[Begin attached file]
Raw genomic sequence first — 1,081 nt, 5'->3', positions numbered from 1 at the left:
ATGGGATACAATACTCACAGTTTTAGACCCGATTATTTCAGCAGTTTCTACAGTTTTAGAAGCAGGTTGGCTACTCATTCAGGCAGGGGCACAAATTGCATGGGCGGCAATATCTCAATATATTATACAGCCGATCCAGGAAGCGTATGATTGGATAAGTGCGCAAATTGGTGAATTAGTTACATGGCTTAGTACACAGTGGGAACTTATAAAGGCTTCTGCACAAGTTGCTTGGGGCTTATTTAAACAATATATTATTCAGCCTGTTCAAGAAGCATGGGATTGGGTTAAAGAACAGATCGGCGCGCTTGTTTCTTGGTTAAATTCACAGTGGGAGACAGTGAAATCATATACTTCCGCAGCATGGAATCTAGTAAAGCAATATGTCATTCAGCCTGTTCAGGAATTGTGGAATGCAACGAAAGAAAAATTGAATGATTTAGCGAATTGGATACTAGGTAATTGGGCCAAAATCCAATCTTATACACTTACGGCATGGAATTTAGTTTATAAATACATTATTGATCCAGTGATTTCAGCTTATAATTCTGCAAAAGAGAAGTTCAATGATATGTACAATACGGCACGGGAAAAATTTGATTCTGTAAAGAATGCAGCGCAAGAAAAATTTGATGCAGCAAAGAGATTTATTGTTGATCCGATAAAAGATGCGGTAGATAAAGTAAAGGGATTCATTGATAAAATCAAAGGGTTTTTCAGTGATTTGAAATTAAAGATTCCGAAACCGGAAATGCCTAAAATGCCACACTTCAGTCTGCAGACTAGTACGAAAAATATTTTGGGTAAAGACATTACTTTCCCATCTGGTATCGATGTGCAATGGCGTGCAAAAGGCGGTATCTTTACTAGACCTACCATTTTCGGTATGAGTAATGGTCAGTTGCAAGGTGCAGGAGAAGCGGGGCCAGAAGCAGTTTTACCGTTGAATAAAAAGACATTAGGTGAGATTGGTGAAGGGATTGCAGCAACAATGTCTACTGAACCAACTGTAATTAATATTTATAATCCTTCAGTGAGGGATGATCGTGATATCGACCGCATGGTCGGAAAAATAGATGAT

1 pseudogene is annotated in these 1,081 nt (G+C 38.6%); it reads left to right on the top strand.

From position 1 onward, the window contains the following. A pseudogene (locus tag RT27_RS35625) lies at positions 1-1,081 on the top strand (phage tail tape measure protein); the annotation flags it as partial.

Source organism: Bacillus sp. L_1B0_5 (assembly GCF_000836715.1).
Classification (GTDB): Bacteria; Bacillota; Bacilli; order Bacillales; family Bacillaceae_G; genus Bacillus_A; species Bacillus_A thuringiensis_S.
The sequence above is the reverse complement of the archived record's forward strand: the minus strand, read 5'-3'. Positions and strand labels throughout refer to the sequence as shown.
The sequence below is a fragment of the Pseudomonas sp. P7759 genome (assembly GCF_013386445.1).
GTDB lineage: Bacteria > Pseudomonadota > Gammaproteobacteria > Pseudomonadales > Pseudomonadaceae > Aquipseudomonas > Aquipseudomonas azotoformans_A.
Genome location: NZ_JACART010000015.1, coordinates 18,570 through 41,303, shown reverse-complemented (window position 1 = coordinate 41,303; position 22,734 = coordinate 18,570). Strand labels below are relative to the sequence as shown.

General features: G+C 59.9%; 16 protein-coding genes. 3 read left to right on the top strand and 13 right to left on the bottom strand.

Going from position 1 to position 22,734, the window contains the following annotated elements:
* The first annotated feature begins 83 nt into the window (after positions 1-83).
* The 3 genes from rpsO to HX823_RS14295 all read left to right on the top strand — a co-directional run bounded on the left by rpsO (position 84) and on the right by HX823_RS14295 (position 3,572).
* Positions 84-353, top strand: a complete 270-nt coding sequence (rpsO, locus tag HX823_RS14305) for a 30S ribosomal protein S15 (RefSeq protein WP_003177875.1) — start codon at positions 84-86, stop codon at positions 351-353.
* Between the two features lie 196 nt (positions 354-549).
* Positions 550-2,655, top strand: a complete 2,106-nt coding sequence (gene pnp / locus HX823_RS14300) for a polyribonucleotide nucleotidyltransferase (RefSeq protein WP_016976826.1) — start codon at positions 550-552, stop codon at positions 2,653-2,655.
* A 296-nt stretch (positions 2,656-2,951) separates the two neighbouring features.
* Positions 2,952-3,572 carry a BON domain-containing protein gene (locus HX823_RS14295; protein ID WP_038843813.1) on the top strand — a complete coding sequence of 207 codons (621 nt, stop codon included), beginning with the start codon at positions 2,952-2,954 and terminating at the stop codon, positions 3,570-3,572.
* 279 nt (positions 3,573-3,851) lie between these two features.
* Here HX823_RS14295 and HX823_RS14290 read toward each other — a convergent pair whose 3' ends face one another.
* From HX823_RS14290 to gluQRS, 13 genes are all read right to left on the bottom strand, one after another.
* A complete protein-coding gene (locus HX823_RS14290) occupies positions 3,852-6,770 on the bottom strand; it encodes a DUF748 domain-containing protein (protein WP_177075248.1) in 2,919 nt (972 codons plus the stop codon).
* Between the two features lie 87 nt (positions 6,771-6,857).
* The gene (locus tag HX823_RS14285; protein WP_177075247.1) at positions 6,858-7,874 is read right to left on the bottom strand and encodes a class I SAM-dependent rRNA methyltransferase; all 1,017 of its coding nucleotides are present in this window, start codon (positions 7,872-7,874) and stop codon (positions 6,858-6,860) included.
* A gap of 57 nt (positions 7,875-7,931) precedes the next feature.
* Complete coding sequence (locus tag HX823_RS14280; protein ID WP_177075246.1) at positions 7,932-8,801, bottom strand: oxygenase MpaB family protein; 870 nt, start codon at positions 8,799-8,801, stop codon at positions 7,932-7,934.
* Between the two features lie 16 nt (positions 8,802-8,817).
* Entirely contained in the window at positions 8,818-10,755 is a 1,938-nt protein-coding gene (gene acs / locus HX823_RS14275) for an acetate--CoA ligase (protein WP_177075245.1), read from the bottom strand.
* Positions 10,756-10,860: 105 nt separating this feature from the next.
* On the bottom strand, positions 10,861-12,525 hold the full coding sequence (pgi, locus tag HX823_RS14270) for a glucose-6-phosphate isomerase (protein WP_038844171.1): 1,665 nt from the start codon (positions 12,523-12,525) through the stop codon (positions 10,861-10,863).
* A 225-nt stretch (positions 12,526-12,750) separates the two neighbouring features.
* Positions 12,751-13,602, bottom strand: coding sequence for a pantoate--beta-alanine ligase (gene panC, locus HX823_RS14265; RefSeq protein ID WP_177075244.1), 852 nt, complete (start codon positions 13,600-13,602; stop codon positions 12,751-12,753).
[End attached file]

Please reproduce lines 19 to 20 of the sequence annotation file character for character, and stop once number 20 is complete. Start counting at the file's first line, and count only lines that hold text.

* Positions 2,952-3,572 carry a BON domain-containing protein gene (locus HX823_RS14295; protein ID WP_038843813.1) on the top strand — a complete coding sequence of 207 codons (621 nt, stop codon included), beginning with the start codon at positions 2,952-2,954 and terminating at the stop codon, positions 3,570-3,572.
* 279 nt (positions 3,573-3,851) lie between these two features.